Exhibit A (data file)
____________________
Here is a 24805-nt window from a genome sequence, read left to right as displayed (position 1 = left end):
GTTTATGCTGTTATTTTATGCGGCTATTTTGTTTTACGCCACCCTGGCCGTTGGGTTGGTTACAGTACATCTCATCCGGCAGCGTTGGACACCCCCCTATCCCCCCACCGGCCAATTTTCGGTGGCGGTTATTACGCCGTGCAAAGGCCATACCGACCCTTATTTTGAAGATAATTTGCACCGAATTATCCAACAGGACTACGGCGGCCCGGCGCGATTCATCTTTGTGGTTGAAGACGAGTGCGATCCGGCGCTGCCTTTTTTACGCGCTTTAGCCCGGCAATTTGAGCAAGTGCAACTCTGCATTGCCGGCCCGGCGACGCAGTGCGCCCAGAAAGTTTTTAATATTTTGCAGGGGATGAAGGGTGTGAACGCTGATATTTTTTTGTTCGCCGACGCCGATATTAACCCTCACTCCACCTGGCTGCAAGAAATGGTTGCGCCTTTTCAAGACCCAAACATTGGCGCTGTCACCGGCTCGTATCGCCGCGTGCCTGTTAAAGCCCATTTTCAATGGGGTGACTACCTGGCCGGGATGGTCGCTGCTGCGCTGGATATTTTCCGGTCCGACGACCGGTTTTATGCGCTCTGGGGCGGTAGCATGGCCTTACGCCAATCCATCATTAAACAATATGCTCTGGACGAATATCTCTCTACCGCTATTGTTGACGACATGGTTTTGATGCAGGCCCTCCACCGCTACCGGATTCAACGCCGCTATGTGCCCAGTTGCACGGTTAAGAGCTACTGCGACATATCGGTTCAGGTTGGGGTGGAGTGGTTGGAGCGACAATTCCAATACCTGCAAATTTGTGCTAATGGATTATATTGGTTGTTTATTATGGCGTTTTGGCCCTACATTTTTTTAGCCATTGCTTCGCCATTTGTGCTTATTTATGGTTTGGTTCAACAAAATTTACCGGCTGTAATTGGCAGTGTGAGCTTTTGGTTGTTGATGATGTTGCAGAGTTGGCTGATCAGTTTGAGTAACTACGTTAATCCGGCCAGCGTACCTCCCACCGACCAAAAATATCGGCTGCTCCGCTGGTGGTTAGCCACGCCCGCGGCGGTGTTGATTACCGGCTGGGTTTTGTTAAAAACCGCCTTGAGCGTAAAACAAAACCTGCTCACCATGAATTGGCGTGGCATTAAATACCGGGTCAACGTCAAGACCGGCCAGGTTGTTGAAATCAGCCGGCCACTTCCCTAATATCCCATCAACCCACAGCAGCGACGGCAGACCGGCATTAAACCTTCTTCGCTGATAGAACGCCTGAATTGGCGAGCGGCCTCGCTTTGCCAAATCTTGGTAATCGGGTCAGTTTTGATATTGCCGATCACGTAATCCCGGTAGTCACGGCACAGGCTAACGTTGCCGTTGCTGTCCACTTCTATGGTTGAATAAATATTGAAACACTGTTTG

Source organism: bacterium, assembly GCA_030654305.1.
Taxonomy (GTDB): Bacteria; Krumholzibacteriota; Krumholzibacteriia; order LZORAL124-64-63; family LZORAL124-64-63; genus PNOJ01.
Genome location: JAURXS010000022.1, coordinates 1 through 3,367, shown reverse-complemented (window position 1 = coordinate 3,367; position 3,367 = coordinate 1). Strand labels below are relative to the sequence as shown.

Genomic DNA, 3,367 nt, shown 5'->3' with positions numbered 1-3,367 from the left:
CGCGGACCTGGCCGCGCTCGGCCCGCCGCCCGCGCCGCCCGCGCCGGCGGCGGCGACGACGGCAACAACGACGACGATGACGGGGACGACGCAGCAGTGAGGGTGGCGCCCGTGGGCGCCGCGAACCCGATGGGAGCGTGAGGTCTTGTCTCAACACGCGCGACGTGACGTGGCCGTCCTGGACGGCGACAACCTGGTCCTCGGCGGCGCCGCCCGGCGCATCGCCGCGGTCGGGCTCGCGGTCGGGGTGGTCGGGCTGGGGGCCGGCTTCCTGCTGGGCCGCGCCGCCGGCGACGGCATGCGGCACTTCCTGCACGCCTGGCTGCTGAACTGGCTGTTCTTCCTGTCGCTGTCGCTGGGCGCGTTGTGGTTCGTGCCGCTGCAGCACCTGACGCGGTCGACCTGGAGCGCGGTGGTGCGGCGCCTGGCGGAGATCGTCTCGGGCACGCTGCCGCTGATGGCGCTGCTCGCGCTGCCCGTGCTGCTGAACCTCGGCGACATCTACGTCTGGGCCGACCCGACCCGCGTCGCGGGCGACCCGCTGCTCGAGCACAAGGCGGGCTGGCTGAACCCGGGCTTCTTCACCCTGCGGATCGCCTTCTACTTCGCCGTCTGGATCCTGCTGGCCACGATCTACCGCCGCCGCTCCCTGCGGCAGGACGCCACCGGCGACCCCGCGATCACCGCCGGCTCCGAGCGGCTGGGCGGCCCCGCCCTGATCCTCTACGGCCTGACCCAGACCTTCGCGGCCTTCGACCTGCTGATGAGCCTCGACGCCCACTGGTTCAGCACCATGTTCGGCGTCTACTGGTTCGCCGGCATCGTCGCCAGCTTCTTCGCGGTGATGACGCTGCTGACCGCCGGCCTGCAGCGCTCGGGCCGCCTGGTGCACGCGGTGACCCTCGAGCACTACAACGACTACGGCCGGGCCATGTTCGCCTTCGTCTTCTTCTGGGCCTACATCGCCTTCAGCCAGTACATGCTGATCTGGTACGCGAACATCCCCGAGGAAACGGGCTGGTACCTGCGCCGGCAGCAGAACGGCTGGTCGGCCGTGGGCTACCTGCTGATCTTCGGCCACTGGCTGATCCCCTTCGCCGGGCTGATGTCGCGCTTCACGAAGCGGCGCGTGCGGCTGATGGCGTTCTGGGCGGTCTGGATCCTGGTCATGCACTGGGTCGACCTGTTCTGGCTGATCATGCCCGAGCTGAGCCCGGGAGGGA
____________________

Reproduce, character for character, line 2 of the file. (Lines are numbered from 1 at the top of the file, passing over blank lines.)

GTTTATGCTGTTATTTTATGCGGCTATTTTGTTTTACGCCACCCTGGCCGTTGGGTTGGTTACAGTACATCTCATCCGGCAGCGTTGGACACCCCCCTATCCCCCCACCGGCCAATTTTCGGTGGCGGTTATTACGCCGTGCAAAGGCCATACCGACCCTTATTTTGAAGATAATTTGCACCGAATTATCCAACAGGACTACGGCGGCCCGGCGCGATTCATCTTTGTGGTTGAAGACGAGTGCGATCCGGCGCTGCCTTTTTTACGCGCTTTAGCCCGGCAATTTGAGCAAGTGCAACTCTGCATTGCCGGCCCGGCGACGCAGTGCGCCCAGAAAGTTTTTAATATTTTGCAGGGGATGAAGGGTGTGAACGCTGATATTTTTTTGTTCGCCGACGCCGATATTAACCCTCACTCCACCTGGCTGCAAGAAATGGTTGCGCCTTTTCAAGACCCAAACATTGGCGCTGTCACCGGCTCGTATCGCCGCGTGCCTGTTAAAGCCCATTTTCAATGGGGTGACTACCTGGCCGGGATGGTCGCTGCTGCGCTGGATATTTTCCGGTCCGACGACCGGTTTTATGCGCTCTGGGGCGGTAGCATGGCCTTACGCCAATCCATCATTAAACAATATGCTCTGGACGAATATCTCTCTACCGCTATTGTTGACGACATGGTTTTGATGCAGGCCCTCCACCGCTACCGGATTCAACGCCGCTATGTGCCCAGTTGCACGGTTAAGAGCTACTGCGACATATCGGTTCAGGTTGGGGTGGAGTGGTTGGAGCGACAATTCCAATACCTGCAAATTTGTGCTAATGGATTATATTGGTTGTTTATTATGGCGTTTTGGCCCTACATTTTTTTAGCCATTGCTTCGCCATTTGTGCTTATTTATGGTTTGGTTCAACAAAATTTACCGGCTGTAATTGGCAGTGTGAGCTTTTGGTTGTTGATGATGTTGCAGAGTTGGCTGATCAGTTTGAGTAACTACGTTAATCCGGCCAGCGTACCTCCCACCGACCAAAAATATCGGCTGCTCCGCTGGTGGTTAGCCACGCCCGCGGCGGTGTTGATTACCGGCTGGGTTTTGTTAAAAACCGCCTTGAGCGTAAAACAAAACCTGCTCACCATGAATTGGCGTGGCATTAAATACCGGGTCAACGTCAAGACCGGCCAGGTTGTTGAAATCAGCCGGCCACTTCCCTAATATCCCATCAACCCACAGCAGCGACGGCAGACCGGCATTAAACCTTCTTCGCTGATAGAACGCCTGAATTGGCGAGCGGCCTCGCTTTGCCAAATCTTGGTAATCGGGTCAGTTTTGATATTGCCGATCACGTAATCCCGGTAGTCACGGCACAGGCTAACGTTGCCGTTGCTGTCCACTTCTATGGTTGAATAAATATTGAAACACTGTTTG